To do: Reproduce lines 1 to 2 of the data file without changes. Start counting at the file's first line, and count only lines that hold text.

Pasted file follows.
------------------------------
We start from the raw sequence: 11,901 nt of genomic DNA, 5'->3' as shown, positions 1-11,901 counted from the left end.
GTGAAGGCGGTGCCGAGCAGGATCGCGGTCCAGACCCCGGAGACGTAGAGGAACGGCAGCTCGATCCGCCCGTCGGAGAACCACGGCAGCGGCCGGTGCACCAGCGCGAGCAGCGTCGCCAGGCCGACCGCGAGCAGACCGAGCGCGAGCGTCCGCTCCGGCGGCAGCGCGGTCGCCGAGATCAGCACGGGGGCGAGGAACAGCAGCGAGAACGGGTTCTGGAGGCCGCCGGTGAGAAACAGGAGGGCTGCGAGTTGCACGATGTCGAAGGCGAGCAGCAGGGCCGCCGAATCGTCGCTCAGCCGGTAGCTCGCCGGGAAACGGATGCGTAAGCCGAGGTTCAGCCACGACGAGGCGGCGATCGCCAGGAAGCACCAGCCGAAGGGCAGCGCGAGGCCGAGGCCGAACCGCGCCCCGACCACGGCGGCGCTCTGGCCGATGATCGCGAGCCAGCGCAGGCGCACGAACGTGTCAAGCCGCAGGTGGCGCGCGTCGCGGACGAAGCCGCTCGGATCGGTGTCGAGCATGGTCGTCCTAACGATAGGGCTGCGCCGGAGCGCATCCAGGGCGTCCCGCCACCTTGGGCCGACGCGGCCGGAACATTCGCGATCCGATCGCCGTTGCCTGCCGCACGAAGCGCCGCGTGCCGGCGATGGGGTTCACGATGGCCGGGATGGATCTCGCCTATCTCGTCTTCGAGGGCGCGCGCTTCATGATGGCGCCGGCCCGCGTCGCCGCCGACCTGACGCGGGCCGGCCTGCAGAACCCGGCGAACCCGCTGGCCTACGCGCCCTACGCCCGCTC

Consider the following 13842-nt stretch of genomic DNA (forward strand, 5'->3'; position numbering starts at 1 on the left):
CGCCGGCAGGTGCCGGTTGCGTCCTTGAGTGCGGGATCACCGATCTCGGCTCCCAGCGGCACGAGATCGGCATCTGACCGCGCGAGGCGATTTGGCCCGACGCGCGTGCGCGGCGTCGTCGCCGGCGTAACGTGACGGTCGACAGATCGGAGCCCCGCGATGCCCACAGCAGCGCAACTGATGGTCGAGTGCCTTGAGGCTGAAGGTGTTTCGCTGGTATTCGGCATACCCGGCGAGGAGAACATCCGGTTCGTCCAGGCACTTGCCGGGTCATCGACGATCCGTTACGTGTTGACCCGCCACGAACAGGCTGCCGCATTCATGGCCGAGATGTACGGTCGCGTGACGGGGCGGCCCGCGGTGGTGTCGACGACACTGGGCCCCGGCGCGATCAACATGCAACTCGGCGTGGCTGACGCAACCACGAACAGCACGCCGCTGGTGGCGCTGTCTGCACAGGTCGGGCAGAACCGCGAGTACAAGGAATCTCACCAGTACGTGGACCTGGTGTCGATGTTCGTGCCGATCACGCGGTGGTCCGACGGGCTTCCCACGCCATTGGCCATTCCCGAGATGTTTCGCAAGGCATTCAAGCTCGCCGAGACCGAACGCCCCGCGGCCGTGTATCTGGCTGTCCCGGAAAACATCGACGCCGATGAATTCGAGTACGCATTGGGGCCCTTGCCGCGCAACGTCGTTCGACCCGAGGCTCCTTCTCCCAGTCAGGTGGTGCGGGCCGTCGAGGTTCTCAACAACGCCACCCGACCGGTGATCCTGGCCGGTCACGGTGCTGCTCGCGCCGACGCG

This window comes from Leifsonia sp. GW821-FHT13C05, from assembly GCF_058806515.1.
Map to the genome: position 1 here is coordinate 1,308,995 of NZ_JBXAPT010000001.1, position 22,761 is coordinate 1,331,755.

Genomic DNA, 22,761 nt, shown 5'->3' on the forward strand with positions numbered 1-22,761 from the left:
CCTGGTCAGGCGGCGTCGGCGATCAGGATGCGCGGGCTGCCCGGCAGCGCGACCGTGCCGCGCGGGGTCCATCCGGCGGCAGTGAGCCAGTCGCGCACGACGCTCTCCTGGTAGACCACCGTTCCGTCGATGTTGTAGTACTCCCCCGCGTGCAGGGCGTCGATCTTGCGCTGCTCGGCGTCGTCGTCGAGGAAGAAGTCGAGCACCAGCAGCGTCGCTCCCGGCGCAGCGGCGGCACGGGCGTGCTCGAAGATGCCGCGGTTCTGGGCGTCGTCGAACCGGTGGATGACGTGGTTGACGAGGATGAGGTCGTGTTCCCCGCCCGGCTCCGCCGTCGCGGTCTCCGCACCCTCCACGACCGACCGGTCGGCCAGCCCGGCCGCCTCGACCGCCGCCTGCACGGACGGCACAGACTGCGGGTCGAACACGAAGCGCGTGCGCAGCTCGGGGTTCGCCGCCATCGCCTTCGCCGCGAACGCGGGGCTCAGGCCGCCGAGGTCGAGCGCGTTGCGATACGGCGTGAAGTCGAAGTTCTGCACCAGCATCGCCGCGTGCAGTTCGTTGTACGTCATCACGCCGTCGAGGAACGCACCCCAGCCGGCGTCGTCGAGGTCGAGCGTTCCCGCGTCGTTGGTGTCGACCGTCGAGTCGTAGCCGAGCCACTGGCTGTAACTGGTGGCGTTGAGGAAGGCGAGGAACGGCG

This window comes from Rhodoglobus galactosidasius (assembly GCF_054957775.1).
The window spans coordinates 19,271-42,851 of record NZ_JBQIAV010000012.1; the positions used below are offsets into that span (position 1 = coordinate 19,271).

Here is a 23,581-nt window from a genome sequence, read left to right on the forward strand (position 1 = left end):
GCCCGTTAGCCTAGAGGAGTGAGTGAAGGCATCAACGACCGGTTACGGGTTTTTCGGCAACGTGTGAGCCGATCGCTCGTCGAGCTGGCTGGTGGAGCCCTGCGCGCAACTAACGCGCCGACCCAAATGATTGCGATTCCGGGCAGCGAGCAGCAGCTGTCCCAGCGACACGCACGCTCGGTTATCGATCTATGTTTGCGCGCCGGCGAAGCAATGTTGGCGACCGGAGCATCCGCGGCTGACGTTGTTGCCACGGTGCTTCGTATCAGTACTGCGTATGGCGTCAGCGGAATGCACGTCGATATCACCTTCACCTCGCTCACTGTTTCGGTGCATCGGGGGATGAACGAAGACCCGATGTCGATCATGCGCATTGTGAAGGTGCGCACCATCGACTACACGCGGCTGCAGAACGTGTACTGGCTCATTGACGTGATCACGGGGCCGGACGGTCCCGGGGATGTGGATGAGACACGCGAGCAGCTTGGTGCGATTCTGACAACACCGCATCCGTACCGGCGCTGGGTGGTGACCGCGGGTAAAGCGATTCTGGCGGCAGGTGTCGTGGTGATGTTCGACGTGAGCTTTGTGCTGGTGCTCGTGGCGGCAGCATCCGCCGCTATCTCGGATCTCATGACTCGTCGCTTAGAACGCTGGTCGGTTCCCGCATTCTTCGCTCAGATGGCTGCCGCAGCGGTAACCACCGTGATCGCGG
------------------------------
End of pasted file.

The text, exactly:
We start from the raw sequence: 11,901 nt of genomic DNA, 5'->3' as shown, positions 1-11,901 counted from the left end.
GTGAAGGCGGTGCCGAGCAGGATCGCGGTCCAGACCCCGGAGACGTAGAGGAACGGCAGCTCGATCCGCCCGTCGGAGAACCACGGCAGCGGCCGGTGCACCAGCGCGAGCAGCGTCGCCAGGCCGACCGCGAGCAGACCGAGCGCGAGCGTCCGCTCCGGCGGCAGCGCGGTCGCCGAGATCAGCACGGGGGCGAGGAACAGCAGCGAGAACGGGTTCTGGAGGCCGCCGGTGAGAAACAGGAGGGCTGCGAGTTGCACGATGTCGAAGGCGAGCAGCAGGGCCGCCGAATCGTCGCTCAGCCGGTAGCTCGCCGGGAAACGGATGCGTAAGCCGAGGTTCAGCCACGACGAGGCGGCGATCGCCAGGAAGCACCAGCCGAAGGGCAGCGCGAGGCCGAGGCCGAACCGCGCCCCGACCACGGCGGCGCTCTGGCCGATGATCGCGAGCCAGCGCAGGCGCACGAACGTGTCAAGCCGCAGGTGGCGCGCGTCGCGGACGAAGCCGCTCGGATCGGTGTCGAGCATGGTCGTCCTAACGATAGGGCTGCGCCGGAGCGCATCCAGGGCGTCCCGCCACCTTGGGCCGACGCGGCCGGAACATTCGCGATCCGATCGCCGTTGCCTGCCGCACGAAGCGCCGCGTGCCGGCGATGGGGTTCACGATGGCCGGGATGGATCTCGCCTATCTCGTCTTCGAGGGCGCGCGCTTCATGATGGCGCCGGCCCGCGTCGCCGCCGACCTGACGCGGGCCGGCCTGCAGAACCCGGCGAACCCGCTGGCCTACGCGCCCTACGCCCGCTC